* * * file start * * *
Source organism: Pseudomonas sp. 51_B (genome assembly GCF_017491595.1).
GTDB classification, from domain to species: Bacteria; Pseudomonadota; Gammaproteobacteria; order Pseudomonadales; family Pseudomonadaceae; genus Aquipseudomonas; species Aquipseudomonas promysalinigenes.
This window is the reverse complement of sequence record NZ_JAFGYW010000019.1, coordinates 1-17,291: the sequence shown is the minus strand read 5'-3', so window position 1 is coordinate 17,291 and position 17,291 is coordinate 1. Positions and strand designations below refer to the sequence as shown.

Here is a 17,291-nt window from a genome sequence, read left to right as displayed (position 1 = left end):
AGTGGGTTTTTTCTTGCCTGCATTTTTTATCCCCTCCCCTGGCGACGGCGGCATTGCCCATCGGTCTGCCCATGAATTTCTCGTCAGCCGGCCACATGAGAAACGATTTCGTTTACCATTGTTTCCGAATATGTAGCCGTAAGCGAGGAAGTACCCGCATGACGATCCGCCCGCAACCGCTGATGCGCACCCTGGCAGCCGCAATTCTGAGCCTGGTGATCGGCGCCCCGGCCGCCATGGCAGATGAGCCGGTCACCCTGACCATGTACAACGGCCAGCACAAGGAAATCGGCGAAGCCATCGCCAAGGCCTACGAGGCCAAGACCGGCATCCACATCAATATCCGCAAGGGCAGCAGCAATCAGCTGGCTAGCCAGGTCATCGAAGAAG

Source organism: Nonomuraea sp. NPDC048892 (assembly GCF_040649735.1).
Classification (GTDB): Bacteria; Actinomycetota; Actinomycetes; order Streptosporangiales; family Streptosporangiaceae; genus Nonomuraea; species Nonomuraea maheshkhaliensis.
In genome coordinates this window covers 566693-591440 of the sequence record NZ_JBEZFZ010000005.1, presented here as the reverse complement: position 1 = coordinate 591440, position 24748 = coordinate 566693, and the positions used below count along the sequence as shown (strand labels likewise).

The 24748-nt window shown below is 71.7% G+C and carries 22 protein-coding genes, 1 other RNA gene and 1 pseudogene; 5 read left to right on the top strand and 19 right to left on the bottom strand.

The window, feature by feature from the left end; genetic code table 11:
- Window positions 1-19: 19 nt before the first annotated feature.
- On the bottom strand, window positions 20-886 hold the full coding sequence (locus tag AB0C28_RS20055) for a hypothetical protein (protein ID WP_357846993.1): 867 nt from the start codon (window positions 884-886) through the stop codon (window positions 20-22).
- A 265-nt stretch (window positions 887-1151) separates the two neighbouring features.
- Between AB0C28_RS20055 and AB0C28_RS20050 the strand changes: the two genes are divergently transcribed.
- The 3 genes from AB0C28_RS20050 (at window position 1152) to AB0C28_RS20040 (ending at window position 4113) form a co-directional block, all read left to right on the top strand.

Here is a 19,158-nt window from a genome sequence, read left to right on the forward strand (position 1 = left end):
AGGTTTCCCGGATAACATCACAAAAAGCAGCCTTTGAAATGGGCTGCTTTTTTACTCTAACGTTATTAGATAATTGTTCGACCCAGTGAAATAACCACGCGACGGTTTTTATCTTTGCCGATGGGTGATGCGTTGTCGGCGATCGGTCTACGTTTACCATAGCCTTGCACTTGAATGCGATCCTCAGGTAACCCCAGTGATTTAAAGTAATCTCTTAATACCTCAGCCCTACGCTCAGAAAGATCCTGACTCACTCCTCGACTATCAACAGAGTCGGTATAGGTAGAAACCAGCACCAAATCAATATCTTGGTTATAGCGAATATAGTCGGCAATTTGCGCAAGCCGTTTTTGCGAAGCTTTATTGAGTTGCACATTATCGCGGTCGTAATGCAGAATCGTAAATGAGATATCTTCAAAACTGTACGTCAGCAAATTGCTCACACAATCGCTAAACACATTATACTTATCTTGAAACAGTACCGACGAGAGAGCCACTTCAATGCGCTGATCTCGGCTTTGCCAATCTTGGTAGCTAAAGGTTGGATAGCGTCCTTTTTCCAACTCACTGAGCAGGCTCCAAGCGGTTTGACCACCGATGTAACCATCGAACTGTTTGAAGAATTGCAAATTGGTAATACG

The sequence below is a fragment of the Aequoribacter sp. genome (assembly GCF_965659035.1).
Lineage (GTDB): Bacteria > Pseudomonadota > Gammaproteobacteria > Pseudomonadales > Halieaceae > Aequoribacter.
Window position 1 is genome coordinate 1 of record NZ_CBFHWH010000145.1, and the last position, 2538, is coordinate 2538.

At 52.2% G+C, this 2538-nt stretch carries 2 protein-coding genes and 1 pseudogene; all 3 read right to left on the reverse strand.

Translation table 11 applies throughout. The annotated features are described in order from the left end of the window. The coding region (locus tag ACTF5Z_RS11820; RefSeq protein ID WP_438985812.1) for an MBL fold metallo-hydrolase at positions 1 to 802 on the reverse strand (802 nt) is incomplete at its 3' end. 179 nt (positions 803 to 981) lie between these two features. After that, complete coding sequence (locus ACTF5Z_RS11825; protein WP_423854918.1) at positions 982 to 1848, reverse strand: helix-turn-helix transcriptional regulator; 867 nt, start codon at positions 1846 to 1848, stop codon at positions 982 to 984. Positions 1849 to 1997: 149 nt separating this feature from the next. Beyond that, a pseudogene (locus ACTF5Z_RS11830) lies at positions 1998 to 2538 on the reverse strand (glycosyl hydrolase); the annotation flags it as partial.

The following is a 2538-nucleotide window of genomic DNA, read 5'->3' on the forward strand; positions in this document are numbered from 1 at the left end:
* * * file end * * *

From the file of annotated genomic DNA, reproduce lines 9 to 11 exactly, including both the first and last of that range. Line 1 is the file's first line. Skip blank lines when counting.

The 24748-nt window shown below is 71.7% G+C and carries 22 protein-coding genes, 1 other RNA gene and 1 pseudogene; 5 read left to right on the top strand and 19 right to left on the bottom strand.

The window, feature by feature from the left end; genetic code table 11:
- Window positions 1-19: 19 nt before the first annotated feature.